If you have to work in the same room, plastic drums are noisier than rubber: especially as some glass, rocks, and stones might need to tumble for days.
A rubber drum is simpler to fill and empty than a plastic drum as it has a different lid: at one end there's an inner metal lid, a rubber sealing ring, an outer metal lid, and a retaining wing-nut.
If you want to upgrade but want something about the same size, look at the Professional Tumbler Kit. It includes a rubber drum and is better engineered, with a more powerful motor, roller-ball drum end-stops, a toothed nylon-reinforced drive belt, and non-slip cogged drive wheels.
|VIDEO: FITTING AND REMOVING A PLASTIC-DRUM LID|
Cherry Heaven TV provides on-line radio and television programmes using the Cherry Heaven Player. To play, pause, or stop the player, or adjust the volume, click the controls or, whilst it's playing, drag the time-line slider to a new position.
Plastic drums are economy drums, although they work perfectly well. Unlike rubber drums that have a screw-on lid, plastic drums have a push-on lid. To prevent leaks, the lid has to be a good fit. There's an easy way to fit and remove the lid. Here are two videos:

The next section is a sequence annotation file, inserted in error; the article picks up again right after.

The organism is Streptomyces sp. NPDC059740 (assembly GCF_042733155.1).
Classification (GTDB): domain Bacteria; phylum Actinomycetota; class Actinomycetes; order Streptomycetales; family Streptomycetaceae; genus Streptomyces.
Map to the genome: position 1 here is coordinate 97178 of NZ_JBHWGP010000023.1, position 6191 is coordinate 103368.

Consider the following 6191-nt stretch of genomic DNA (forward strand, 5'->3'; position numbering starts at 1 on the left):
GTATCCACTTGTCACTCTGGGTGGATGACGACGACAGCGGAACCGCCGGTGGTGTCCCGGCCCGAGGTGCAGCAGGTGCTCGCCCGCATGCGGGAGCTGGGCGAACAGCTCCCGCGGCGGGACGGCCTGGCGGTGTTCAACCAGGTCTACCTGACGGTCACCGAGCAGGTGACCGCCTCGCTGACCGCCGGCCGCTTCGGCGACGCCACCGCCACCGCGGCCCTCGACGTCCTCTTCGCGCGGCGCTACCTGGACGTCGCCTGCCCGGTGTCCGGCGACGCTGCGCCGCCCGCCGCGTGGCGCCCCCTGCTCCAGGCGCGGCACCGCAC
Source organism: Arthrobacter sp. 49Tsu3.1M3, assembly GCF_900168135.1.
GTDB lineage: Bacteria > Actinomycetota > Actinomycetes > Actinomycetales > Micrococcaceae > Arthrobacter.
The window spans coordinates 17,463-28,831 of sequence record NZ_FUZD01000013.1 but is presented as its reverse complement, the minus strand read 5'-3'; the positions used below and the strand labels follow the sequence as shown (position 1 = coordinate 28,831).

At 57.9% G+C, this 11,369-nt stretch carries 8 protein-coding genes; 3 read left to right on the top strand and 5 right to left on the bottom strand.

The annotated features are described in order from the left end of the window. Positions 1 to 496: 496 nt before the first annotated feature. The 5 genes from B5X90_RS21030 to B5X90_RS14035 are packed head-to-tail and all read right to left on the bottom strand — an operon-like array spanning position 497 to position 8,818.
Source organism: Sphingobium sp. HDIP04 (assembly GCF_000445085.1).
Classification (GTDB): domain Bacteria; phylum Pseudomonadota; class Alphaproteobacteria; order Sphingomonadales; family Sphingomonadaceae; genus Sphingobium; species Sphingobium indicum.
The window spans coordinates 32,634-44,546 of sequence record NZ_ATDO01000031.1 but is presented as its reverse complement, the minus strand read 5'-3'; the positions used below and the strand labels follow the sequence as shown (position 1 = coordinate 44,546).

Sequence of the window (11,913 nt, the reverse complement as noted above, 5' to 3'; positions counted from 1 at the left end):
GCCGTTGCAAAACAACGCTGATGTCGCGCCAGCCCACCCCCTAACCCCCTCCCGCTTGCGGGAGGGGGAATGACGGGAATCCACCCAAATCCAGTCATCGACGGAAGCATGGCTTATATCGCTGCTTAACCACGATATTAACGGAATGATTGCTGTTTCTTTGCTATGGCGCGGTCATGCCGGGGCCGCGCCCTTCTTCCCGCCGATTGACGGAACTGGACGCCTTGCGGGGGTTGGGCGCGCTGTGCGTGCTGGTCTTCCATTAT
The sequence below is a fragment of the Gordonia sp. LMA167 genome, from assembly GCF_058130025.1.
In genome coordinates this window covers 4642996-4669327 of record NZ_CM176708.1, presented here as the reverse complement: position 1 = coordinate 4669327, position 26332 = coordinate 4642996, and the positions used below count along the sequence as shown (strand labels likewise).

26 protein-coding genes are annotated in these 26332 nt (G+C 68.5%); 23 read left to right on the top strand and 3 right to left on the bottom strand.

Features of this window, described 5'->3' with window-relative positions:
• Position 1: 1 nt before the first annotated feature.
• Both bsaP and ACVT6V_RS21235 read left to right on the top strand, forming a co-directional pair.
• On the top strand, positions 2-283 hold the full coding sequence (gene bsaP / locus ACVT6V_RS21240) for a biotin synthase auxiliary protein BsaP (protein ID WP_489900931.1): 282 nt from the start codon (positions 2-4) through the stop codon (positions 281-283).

|USING THIS TUMBLER FOR GLASS, METALS, MINERALS, ROCKS, AND STONES|
If you've already bought this tumbler for jewellery, metals, gold, and silver, but now want to try glass, metals, minerals, rocks, and stones, you'll need a three-grit pack with 400gms of 80 grit, 400gms of 220 grit, and 340gms of 400 grit, 200 gms of zinc oxide polish, and 250gm of plastic pellets.
However, grits and polish are a bit like sandy toothpaste, and cleaning out a drum completely, storing the grit, and swapping back to shot is messy and tedious. And I wouldn't recommend using the same single drum for grits and shot as one stray grit particle in the shot will scratch your work.
You could use two barrels: one for grits and one for shot, marked so that you don't mix them up. But, budget constraints aside, it's much better to use four drums for the three grit grades and the polish, and one drum one for the shot. It makes cleaning and storing easier, especially as the three grits look similar and the polish must be kept grit-free.